This article was first published as an op-ed for The Times on 28 June 2016.

It is now worryingly clear that there has been little serious thought given by government or the Leave campaign as to what happens next. I suspect few thought that Britain would really leave. There is no plan and we desperately need one.

Businesses need to understand the ambitions of our would-be leaders for our economy and society. Tone will be crucial. There are two key issues: trade and immigration. In both cases the choices are not easy, but they are simple.

On trade, we must aim for an outward-looking, ambitious, free-trading, free-market economy. If, instead, we seek to “protect” our way to prosperity, then we are destined for poverty. A statement of intent that we will seek an open and global economy will strike an essential chord.

On immigration the question is also straightforward: will we set out to controlour borders or shut them? It is reasonable for us to control numbers, and that we insist that people who move here work for a living, pay their taxes and obey our laws. But to lock out vital overseas skills would be an economic own goal. Just as importantly, if we allow prejudice to shut our borders, it will alienate us from the community of nations among whom we now seek to trade. Our attitude to their citizens will determine their attitude to us.

Some of the campaign rhetoric on immigration was, in truth, ugly and a little shameful. Our reputation as an open-minded nation has been damaged. Contrary to popular belief, many of us who voted Leave did so because we feared a European superstate, not because we are xenophobes or racists. Whoever leads the country in October must speak for the silent majority and re-establish our credentials as a tolerant nation.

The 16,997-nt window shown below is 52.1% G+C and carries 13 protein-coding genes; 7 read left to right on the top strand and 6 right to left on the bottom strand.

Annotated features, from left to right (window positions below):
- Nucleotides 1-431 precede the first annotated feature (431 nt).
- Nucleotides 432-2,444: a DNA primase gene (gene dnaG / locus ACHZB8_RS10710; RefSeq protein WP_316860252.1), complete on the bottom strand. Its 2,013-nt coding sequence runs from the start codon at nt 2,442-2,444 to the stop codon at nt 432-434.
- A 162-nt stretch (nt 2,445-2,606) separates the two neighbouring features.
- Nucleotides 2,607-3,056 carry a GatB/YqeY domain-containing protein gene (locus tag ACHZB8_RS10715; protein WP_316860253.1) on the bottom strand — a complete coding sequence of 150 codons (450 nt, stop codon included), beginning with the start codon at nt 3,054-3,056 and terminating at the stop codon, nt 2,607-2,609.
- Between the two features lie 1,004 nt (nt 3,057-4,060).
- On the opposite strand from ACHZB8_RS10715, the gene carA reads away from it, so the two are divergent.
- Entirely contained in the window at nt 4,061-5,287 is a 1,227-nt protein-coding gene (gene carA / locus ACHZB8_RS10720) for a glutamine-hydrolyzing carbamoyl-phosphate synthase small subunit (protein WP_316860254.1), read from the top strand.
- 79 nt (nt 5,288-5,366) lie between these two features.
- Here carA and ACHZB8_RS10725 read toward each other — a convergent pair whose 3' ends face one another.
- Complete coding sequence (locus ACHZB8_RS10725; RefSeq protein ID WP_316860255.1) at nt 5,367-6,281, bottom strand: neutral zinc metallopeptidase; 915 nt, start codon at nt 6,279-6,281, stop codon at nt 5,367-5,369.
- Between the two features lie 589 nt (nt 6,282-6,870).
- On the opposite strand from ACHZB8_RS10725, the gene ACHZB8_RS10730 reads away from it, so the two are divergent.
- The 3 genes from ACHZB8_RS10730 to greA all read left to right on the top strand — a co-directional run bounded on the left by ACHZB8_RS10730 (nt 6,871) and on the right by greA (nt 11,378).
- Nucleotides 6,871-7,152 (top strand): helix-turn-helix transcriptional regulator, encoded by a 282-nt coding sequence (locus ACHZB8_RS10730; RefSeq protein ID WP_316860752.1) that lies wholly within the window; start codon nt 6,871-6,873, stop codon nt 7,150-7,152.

But whatever tone a new leader takes, Brexit’s shock will take its toll. Without economic reform, we can expect a recession. Fortunately, we can do much to stimulate our economy. We can tackle policy taboos that have undermined it for 20 years; reforms that are desperately needed but too easy to overlook in good times.

A reform of our stultifying planning system is top of the list. Britain needs 300,000 more homes each year than the market can provide in the present regime. At £150,000 a home, this would add £45 billion to GDP. The right reforms could stimulate massive investment in the UK: invest in roads, expand London’s airport capacity, build the gas-fired power stations we need. Between them, these measures could add at least 3 per cent to GDP for years to come.

We also need to allay the fears of our financial services sector. This sector has the most to lose from Brexit; if we do nothing, this essential industry will vote with its feet. We need a new settlement with the banks — they have taken their punishment. We need to end the stream of punitive fines, insults and painfully bureaucratic regulation. Brexit gives us the chance to rethink how we can nurture the City.

John F Kennedy was fond of pointing out that the Chinese word for crisis was an amalgam of two characters, “danger” and “opportunity”. We must seize the opportunity to reform our economy and forge a healthy, outward-looking relationship with the rest of the world.

We sit at the centre of the world’s time zone; we are a peaceful, safe, honest place to do business; our first language is the world’s second language. Most importantly, we are an intelligent, innovative, decent, hard-working and tolerant people. If we can put the vitriol of the past few months behind us, and adopt the right policies, there will be few countries better placed to prosper. As the leader of one UK business, I know we will certainly take that view and continue to invest in the UK.

Lord Wolfson of Aspley Guise is chief executive of Next and an Open Europe Advisory Council Member.